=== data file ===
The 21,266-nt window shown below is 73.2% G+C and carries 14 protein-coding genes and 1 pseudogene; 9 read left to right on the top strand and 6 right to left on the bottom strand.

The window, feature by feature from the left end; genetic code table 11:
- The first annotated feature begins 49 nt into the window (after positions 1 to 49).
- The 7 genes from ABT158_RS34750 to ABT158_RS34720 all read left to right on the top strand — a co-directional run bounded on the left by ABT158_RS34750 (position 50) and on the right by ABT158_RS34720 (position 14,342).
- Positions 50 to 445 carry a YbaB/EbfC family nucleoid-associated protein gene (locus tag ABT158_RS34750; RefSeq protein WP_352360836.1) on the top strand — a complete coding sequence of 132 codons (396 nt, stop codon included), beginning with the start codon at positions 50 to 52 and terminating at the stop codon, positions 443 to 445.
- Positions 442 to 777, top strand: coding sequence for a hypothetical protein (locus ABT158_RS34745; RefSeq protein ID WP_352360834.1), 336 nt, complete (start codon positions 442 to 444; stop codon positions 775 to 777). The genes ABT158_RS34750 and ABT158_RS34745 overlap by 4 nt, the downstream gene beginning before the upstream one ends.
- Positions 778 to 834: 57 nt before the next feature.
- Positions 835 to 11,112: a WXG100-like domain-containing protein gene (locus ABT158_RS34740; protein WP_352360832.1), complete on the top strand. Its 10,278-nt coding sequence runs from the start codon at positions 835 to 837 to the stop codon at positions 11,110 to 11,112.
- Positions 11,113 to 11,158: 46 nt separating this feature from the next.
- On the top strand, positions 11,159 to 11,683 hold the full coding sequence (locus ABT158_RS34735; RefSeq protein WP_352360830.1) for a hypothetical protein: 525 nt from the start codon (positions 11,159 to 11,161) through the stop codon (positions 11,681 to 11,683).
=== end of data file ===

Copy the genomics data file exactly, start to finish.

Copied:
The 21,266-nt window shown below is 73.2% G+C and carries 14 protein-coding genes and 1 pseudogene; 9 read left to right on the top strand and 6 right to left on the bottom strand.

The window, feature by feature from the left end; genetic code table 11:
- The first annotated feature begins 49 nt into the window (after positions 1 to 49).
- The 7 genes from ABT158_RS34750 to ABT158_RS34720 all read left to right on the top strand — a co-directional run bounded on the left by ABT158_RS34750 (position 50) and on the right by ABT158_RS34720 (position 14,342).
- Positions 50 to 445 carry a YbaB/EbfC family nucleoid-associated protein gene (locus tag ABT158_RS34750; RefSeq protein WP_352360836.1) on the top strand — a complete coding sequence of 132 codons (396 nt, stop codon included), beginning with the start codon at positions 50 to 52 and terminating at the stop codon, positions 443 to 445.
- Positions 442 to 777, top strand: coding sequence for a hypothetical protein (locus ABT158_RS34745; RefSeq protein ID WP_352360834.1), 336 nt, complete (start codon positions 442 to 444; stop codon positions 775 to 777). The genes ABT158_RS34750 and ABT158_RS34745 overlap by 4 nt, the downstream gene beginning before the upstream one ends.
- Positions 778 to 834: 57 nt before the next feature.
- Positions 835 to 11,112: a WXG100-like domain-containing protein gene (locus ABT158_RS34740; protein WP_352360832.1), complete on the top strand. Its 10,278-nt coding sequence runs from the start codon at positions 835 to 837 to the stop codon at positions 11,110 to 11,112.
- Positions 11,113 to 11,158: 46 nt separating this feature from the next.
- On the top strand, positions 11,159 to 11,683 hold the full coding sequence (locus ABT158_RS34735; RefSeq protein WP_352360830.1) for a hypothetical protein: 525 nt from the start codon (positions 11,159 to 11,161) through the stop codon (positions 11,681 to 11,683).